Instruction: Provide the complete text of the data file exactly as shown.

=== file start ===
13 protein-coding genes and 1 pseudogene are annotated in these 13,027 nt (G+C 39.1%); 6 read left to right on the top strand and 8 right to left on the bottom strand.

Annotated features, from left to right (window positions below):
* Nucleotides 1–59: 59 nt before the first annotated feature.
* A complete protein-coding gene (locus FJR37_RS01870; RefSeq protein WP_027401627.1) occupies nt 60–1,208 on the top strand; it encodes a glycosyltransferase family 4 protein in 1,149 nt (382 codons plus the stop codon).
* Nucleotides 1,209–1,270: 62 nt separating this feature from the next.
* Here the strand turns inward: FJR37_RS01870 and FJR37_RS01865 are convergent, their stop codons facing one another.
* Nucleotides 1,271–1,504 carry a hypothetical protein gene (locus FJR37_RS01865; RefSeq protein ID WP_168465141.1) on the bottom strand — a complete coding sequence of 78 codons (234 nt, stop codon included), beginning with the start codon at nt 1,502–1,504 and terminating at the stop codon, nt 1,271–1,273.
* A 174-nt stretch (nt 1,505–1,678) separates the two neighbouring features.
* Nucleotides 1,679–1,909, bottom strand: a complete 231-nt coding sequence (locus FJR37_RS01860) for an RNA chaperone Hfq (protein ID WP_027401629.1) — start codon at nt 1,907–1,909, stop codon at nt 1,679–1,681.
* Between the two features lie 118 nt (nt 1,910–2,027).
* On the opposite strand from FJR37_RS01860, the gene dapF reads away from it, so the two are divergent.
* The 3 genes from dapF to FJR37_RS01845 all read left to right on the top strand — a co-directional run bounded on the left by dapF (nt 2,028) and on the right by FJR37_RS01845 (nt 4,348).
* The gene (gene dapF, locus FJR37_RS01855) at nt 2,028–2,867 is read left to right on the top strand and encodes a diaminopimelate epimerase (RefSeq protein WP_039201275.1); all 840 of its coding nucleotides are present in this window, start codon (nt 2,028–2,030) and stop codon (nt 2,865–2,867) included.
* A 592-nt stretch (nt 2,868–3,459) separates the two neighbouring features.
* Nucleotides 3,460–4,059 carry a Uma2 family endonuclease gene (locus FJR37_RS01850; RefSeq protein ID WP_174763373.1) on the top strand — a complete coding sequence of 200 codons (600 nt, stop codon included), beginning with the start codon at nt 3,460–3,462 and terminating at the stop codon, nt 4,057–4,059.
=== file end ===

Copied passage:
13 protein-coding genes and 1 pseudogene are annotated in these 13,027 nt (G+C 39.1%); 6 read left to right on the top strand and 8 right to left on the bottom strand.

Annotated features, from left to right (window positions below):
* Nucleotides 1–59: 59 nt before the first annotated feature.
* A complete protein-coding gene (locus FJR37_RS01870; RefSeq protein WP_027401627.1) occupies nt 60–1,208 on the top strand; it encodes a glycosyltransferase family 4 protein in 1,149 nt (382 codons plus the stop codon).
* Nucleotides 1,209–1,270: 62 nt separating this feature from the next.
* Here the strand turns inward: FJR37_RS01870 and FJR37_RS01865 are convergent, their stop codons facing one another.
* Nucleotides 1,271–1,504 carry a hypothetical protein gene (locus FJR37_RS01865; RefSeq protein ID WP_168465141.1) on the bottom strand — a complete coding sequence of 78 codons (234 nt, stop codon included), beginning with the start codon at nt 1,502–1,504 and terminating at the stop codon, nt 1,271–1,273.
* A 174-nt stretch (nt 1,505–1,678) separates the two neighbouring features.
* Nucleotides 1,679–1,909, bottom strand: a complete 231-nt coding sequence (locus FJR37_RS01860) for an RNA chaperone Hfq (protein ID WP_027401629.1) — start codon at nt 1,907–1,909, stop codon at nt 1,679–1,681.
* Between the two features lie 118 nt (nt 1,910–2,027).
* On the opposite strand from FJR37_RS01860, the gene dapF reads away from it, so the two are divergent.
* The 3 genes from dapF to FJR37_RS01845 all read left to right on the top strand — a co-directional run bounded on the left by dapF (nt 2,028) and on the right by FJR37_RS01845 (nt 4,348).
* The gene (gene dapF, locus FJR37_RS01855) at nt 2,028–2,867 is read left to right on the top strand and encodes a diaminopimelate epimerase (RefSeq protein WP_039201275.1); all 840 of its coding nucleotides are present in this window, start codon (nt 2,028–2,030) and stop codon (nt 2,865–2,867) included.
* A 592-nt stretch (nt 2,868–3,459) separates the two neighbouring features.
* Nucleotides 3,460–4,059 carry a Uma2 family endonuclease gene (locus FJR37_RS01850; RefSeq protein ID WP_174763373.1) on the top strand — a complete coding sequence of 200 codons (600 nt, stop codon included), beginning with the start codon at nt 3,460–3,462 and terminating at the stop codon, nt 4,057–4,059.